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Pwll-yr-Wydden Fach

Round Cairn


There are two contrasting man-made monuments to see here, a cairn and improbably sited hut circle, as well as Nature's own efforts in the form of some serious shakeholes.

The name is a bit obscure, as "Wydden" appears to have several different meanings. The most likely for a place-name element seems to be "tree", although generally it means that in the context of particular species, e.g. onn-wydden = ash tree; ffynidd-wydden = fir tree, whereas a non-species specific tree would usually be "coed".
However, a more interesting translation is "wood spirit", as in Bodelwydden ("Home of the Wood Spirit").

Hopefully someone who speaks Welsh can confirm or otherwise!

If it is "tree", the name would be something like "Small pit of the tree" (there's a non-"fach" version a little to the north, with a waterfall).

Pwll-yr-Wydden Fach cairn (SN82921508)
A cairn is located between two shakeholes.
It measures 10m in diameter and 0.5m high and is composed of loose small grade stones with some larger stones. The edge of the mound is grassed over. On the north-west lies a large slab and at the centre is a hollow 1.5m across and 0.3m deep.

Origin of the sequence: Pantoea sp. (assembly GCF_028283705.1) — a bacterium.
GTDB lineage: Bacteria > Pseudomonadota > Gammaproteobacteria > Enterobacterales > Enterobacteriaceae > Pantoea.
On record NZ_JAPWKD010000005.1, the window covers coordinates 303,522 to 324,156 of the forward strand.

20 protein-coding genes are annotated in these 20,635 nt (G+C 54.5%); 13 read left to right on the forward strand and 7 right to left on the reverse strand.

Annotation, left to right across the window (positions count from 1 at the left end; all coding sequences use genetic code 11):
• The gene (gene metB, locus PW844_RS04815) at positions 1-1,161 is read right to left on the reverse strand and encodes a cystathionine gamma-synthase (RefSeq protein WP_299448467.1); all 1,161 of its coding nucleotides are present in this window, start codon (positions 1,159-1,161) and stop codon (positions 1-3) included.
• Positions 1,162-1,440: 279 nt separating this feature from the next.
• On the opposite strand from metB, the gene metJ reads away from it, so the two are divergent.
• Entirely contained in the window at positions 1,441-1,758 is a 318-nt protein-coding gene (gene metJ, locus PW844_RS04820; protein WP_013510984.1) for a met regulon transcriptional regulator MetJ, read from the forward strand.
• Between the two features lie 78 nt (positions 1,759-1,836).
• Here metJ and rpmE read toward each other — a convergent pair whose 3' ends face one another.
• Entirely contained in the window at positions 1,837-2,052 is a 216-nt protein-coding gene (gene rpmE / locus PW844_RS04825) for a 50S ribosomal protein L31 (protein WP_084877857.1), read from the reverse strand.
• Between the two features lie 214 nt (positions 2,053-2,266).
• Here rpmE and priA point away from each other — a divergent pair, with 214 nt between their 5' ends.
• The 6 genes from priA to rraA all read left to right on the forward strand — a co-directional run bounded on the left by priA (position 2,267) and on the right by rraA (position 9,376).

Pwll-yr-Wydden Fach hut circle (SN82891510)
The hut circle is located at the bottom of a shake hole. Internally it measures 3.2m north to south by 2.8m and is bounded by a low stone wall of roughly coursed slabs and blocks. The wall measures 0.6m thick and survives to a height of 0.6m above the rubble strewn interior. On the west is a well marked entrance flanked on each side by boulders; they measure 1.1m and 1.3m long respectively and are separated by a distance of 0.45m.
thesweetcheat Posted by thesweetcheat
2nd October 2013ce
Edited 2nd October 2013ce

Comments (2)

Well, courtesy of my dictionary.. 'gwydden' says it's a feminine noun for tree. You'd lose the g if it mutates you see. And 'gwydd' is the plural. Cos Welsh plurals are often shorter words than the singular. So when you say 'coed' is a non-specific tree, more precisely it's trees, it's a wood (coeden is the singular). Whereas your 'gwydden' as you say is a specific tree, I guess a recognisable individual tree you could go up to, a landmark? So there we are. Probably.
If only there were 48 hours in the day and I could get back to my efforts to learn.

The circle at the bottom of the shake hole though. Now that's a weird thing.
Rhiannon Posted by Rhiannon
3rd October 2013ce
Brilliant, thanks! (Incidentally my dictionary has "coed" as tree as well as wood).

It is weird, who lives in a house like this?
thesweetcheat Posted by thesweetcheat
3rd October 2013ce
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